|RUNNING FREE: Chinh takes part in a race in January. Chinh has almost recovered from her knee injury and been called to the national team for the important tournament in 2023. — Photo courtesy of Lê Tú Chinh|
It has been eight months since the shock announcement that she would not defend her title at the Southeast Asian (SEA) Games because of injury. However, top regional runner Lê Tú Chinh surprised many when she took part in the January's HCM City Marathon's 5km category despite being a sprinter.
Her time of 47min 42sec was not impressive, even by amateur standards. However, it marked her official return to competition, and to let it be known that she would be a challenge to other short-distance runners at the coming SEA Games in Cambodia in May.
"Having a chance to run again is a big gift for me after a long time of being unexpectedly sidelined," Chinh said.
“It was my effort to compete a 5km marathon race for the first time. It is a strong start for me in the busy Year of the Cat.”
Chinh, born in 1997, has showed her running ability since she was a fifth grader. Under coach Hương, Chinh gradually dominated the national competition before coming out as sprint champion at the Malaysia 29th SEA Games where she won three golds in 100m, 200m and 4x100m events, and set a Games record.
Two years later, she defeated 'imported' runner Kristiana Marie Knott of the Philippines to secure gold in the 100m after bagging silver in the 200m.
Chinh was out of action for the 31st Games because of her surgery for the knee injury in April, just one month prior to the Games, which were organised in Việt Nam for the second time after a nearly 20-year gap.
|WORKOUT: Lê Tú Chinh practises to gain fitness and strengthen her leg after a knee injury. — Photo courtesy of Lê Tú Chinh|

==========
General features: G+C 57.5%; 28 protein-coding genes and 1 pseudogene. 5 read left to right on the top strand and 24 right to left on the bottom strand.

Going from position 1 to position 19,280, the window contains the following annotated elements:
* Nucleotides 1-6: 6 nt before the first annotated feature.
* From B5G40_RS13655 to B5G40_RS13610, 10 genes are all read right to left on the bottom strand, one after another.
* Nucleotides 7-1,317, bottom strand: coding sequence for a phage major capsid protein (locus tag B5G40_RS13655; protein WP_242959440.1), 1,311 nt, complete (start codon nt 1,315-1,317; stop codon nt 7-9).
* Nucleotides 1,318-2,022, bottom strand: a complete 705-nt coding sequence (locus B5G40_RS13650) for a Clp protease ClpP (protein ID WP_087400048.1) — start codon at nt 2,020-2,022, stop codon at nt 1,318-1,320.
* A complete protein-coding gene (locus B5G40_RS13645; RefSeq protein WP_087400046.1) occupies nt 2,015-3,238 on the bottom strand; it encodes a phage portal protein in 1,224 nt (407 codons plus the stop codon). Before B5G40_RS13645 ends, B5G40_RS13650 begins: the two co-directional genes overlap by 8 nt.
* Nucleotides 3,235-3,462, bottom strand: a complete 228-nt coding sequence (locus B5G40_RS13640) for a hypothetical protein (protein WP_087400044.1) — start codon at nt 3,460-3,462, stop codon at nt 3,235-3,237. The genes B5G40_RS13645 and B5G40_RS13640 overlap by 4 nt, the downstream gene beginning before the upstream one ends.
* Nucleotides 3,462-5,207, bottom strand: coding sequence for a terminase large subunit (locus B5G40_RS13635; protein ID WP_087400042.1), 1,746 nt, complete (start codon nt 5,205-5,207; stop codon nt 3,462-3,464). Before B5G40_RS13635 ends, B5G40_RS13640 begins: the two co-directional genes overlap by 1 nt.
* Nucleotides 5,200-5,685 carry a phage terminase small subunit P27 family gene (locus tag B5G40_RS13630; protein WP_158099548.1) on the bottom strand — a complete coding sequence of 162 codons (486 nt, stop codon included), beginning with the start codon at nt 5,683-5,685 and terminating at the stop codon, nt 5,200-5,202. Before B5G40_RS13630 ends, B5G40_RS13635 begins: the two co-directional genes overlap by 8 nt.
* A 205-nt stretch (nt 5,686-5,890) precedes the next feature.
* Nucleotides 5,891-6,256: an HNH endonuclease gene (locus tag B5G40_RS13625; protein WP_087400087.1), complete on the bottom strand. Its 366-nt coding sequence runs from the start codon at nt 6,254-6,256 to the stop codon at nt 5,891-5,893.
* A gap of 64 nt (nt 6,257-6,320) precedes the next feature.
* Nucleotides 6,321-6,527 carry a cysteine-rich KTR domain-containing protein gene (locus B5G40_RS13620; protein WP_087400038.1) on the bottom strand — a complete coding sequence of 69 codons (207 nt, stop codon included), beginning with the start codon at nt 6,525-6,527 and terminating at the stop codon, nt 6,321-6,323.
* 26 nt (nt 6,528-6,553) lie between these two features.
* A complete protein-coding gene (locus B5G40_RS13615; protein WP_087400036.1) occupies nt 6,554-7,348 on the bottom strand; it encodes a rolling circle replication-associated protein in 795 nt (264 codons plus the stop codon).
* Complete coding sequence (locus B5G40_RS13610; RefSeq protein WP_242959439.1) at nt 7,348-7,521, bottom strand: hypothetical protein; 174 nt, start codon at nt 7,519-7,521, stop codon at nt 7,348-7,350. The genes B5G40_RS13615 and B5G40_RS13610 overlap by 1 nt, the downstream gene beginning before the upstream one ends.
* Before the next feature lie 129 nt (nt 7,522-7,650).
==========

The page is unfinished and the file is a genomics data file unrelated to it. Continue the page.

"I collapsed when hearing about the injuries. I had expected it to be light, and I recover in time for the SEA Games. However, it was not to be. I had to leave the competition before it started. It was an indescribable disappointment," Chinh said.
Without Chinh, Việt Nam failed to defend the 100m title and were ousted from the 200m top three.
"I was on the hospital bed watching my teammates competing. I wished I could be there, and the results would be different. It was sad when we were not successful, but it pushed me to return as quick as possible. I had to resume my races that were abandoned because of injury," Chinh said.
After surgery, doctors said she would need up to 12 months to return to the track. However, the 25-year-old did a good job, as she was out working in only eight months.
"When you are an elite athlete, you have to hunt for victory all the time. But when you are injured, you have to overcome yourself," coach Nguyễn Thị Thanh Hương said.
"I have been accompanying Chinh since she was a small girl, but I am still surprised by her determination, especially in this difficult time of her career's most serious injury.
"Her torn meniscus was serious, but I was really worried about her mind and spirit. However, she was better than I thought, comforting me that time would fly fast, and she would come back soon."
|COMEBACK TRAIL: Chinh poses with her Finish Medal at the HCM City Marathon in early January. — Photo courtesy of Lê Tú Chinh|
Chinh has not run normally so far, as both the coach and and herself are still cautious and are carefully applying training exercises to improve her ability. They are putting safety first.
"Strong support from family, friends, coaches, teammates and supporters is a huge push for me. I have tried my best to get my skills back, so I can take part in tournaments," Chinh said.
Back in style
This will be a busy year for Vietnamese track-and-field athletes. Among many competitions, they will focus on the big three: the 32nd SEA Games in May, the 19th Asian Games in September in China, and the 2024 Paris Olympics qualification rounds.
Chinh is one of 53 names called up for the national team's preparation. She practises at the National Sports Training Centre 2 in HCM City along with a young teammate Trần Thị Nhi Yến who secured a 100m gold and 200m silver at the recent National Sports Games, which Chinh skipped. Both are under coach Hương.
"In this call-up, Chinh's top priority is to work toward a 100 per cent recovery," Hương said.
"She will face big obstacles on the way to find her best form. It is not easy to be back at peak condition after injury. Chinh needs time, determination and strong will. There will be no promises for 32nd SEA Games, but I believe that if she is strong enough to overcome this, she will gain confidence and make waves with her comeback."
|GOLDEN GIRL: Lê Tú Chinh (centre) crosses the finish line first to win the 2019 SEA Games' women's 100m title in the Philippines. — VNA/VNS Photo|
Chinh believes 2023 will be a promising year for her, and plans to carefully, step-by-step, get back to her peak condition and compete for medals again. VNS